from Africa in Transition

Polio in Nigeria

August 30, 2012

Blog Post

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Sub-Saharan Africa

Nigeria

Infectious Diseases

Terrorism and Counterterrorism

Religion

The Global Polio Eradication Initiative (GPEI) reports eight new polio cases in Nigeria, bringing the total in that country to seventy for 2012. As with previously reported cases this year, these are all to be found in predominately Muslim northern Nigeria, in areas affected by Boko Haram.

A resurgence of polio in northern Nigeria is no surprise. Previous eradication efforts – even before Boko Haram became active – were compromised by a controversial episode involving pharmaceutical trails by a U.S. company. Later, and apparently unrelated, radical Islamic field preachers claimed that polio vaccination was a plot by the Nigerian government of President Obasanjo (a Christian) and the U.S. to limit Muslim births. The popular uproar was sufficient that several northern governors suspended polio vaccination for many months. Opposition was finally overcome through the offices of the Organization of the Islamic Conference (OIC) and the procuring of the vaccine from an Islamic country, Malaysia.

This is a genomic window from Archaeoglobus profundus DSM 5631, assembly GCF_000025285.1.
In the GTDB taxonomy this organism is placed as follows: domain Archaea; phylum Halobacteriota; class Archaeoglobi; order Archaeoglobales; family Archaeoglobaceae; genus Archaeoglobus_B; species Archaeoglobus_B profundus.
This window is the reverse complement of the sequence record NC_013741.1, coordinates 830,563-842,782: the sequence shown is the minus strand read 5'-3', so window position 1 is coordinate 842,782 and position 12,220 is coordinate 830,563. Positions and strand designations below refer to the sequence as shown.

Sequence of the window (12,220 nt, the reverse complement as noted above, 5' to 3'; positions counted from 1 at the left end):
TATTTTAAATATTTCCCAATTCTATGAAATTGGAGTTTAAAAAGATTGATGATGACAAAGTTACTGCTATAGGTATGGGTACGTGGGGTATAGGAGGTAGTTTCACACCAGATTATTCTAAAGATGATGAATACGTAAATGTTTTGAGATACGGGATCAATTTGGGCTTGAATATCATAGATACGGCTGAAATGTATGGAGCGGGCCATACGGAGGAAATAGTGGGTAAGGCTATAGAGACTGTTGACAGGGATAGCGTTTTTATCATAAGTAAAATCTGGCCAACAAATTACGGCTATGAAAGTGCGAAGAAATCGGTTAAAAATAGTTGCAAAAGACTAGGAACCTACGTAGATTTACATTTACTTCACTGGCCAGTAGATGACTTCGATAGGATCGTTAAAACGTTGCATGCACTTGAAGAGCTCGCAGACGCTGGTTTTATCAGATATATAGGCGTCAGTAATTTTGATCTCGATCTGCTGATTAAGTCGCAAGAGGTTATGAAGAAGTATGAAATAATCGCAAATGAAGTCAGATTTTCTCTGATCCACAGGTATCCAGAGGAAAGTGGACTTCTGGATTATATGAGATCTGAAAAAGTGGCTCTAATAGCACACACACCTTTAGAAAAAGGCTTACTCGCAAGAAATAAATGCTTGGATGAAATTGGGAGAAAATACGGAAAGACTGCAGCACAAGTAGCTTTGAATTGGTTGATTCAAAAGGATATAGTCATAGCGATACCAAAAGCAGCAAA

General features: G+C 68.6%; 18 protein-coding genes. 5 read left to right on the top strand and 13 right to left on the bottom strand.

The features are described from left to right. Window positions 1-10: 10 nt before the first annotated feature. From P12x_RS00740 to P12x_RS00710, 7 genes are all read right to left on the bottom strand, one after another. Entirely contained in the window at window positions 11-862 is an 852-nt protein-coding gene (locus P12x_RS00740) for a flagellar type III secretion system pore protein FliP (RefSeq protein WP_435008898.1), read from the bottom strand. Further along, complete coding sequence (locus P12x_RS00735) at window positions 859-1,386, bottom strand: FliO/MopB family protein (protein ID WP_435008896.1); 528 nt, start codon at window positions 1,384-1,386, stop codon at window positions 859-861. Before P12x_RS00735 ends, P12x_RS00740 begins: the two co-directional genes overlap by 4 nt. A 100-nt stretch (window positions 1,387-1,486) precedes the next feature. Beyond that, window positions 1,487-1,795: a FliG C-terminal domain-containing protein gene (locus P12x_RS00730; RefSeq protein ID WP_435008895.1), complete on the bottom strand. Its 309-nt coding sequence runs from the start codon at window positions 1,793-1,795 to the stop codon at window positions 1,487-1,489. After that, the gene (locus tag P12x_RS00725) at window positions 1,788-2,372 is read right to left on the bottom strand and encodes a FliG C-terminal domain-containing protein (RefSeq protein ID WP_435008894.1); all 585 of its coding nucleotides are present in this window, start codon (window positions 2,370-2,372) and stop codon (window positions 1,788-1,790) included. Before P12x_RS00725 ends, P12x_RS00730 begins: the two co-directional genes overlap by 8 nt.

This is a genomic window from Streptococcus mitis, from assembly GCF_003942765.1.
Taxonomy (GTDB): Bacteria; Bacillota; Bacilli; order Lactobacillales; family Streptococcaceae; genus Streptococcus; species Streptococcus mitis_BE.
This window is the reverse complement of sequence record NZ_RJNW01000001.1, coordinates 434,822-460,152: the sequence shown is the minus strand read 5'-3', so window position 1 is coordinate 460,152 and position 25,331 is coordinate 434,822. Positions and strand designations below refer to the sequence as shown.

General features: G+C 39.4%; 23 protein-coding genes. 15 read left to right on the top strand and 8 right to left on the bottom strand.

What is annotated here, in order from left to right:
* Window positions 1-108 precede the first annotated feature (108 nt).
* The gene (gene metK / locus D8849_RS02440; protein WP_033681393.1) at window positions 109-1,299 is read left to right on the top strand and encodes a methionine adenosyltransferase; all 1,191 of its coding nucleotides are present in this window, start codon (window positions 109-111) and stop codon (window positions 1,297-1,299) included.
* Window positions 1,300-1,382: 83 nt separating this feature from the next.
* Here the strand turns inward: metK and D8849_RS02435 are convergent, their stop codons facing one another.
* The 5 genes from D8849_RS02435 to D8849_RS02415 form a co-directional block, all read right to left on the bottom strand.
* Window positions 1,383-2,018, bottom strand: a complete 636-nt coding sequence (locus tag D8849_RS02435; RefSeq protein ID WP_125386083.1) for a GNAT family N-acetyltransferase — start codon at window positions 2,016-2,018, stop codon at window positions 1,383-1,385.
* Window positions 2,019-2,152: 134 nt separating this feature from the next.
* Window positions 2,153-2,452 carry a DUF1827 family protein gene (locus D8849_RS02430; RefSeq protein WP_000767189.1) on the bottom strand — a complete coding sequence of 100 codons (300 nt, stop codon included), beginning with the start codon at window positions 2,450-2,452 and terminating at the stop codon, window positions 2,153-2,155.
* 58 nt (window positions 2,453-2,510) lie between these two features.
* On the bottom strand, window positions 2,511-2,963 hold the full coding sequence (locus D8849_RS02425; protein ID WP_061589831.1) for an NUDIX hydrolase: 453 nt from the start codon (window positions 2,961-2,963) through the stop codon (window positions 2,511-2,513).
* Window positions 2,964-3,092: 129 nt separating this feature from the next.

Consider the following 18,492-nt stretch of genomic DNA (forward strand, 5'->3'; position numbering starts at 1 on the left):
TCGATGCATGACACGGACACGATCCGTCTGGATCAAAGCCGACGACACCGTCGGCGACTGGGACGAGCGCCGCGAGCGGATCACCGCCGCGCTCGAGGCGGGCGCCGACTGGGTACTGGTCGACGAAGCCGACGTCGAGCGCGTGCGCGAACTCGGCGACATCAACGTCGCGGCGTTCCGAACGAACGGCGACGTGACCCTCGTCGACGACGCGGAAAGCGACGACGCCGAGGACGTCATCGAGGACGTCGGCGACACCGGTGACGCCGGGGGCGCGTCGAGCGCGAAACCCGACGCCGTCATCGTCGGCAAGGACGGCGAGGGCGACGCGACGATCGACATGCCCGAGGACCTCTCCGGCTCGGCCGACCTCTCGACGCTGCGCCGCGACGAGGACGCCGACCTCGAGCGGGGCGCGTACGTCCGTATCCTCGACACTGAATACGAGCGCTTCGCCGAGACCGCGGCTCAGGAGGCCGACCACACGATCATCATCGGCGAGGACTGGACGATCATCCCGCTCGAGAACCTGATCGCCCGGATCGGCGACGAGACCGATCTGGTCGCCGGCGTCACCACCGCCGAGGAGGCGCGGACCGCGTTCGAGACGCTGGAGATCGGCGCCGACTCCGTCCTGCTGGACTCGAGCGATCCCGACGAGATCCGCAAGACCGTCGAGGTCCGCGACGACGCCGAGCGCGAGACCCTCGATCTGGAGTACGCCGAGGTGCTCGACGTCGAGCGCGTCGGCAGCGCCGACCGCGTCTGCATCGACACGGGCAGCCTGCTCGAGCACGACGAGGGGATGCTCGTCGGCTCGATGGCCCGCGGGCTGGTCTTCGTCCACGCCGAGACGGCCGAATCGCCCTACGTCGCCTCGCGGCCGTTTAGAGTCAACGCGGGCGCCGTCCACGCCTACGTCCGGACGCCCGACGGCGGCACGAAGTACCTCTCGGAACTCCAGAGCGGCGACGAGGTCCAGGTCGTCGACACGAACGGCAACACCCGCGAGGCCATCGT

But the popular suspicion in radical Islamic circles remained, and I suspect that it is being exploited by elements of Boko Haram to discredit the government of Goodluck Jonathan, also a Christian. Then, too, the breakdown of security in the North made it difficult to carry out a new vaccination campaign. Despite efforts by the Nigerian government and the international community, polio is far from being eradicated in Nigeria.

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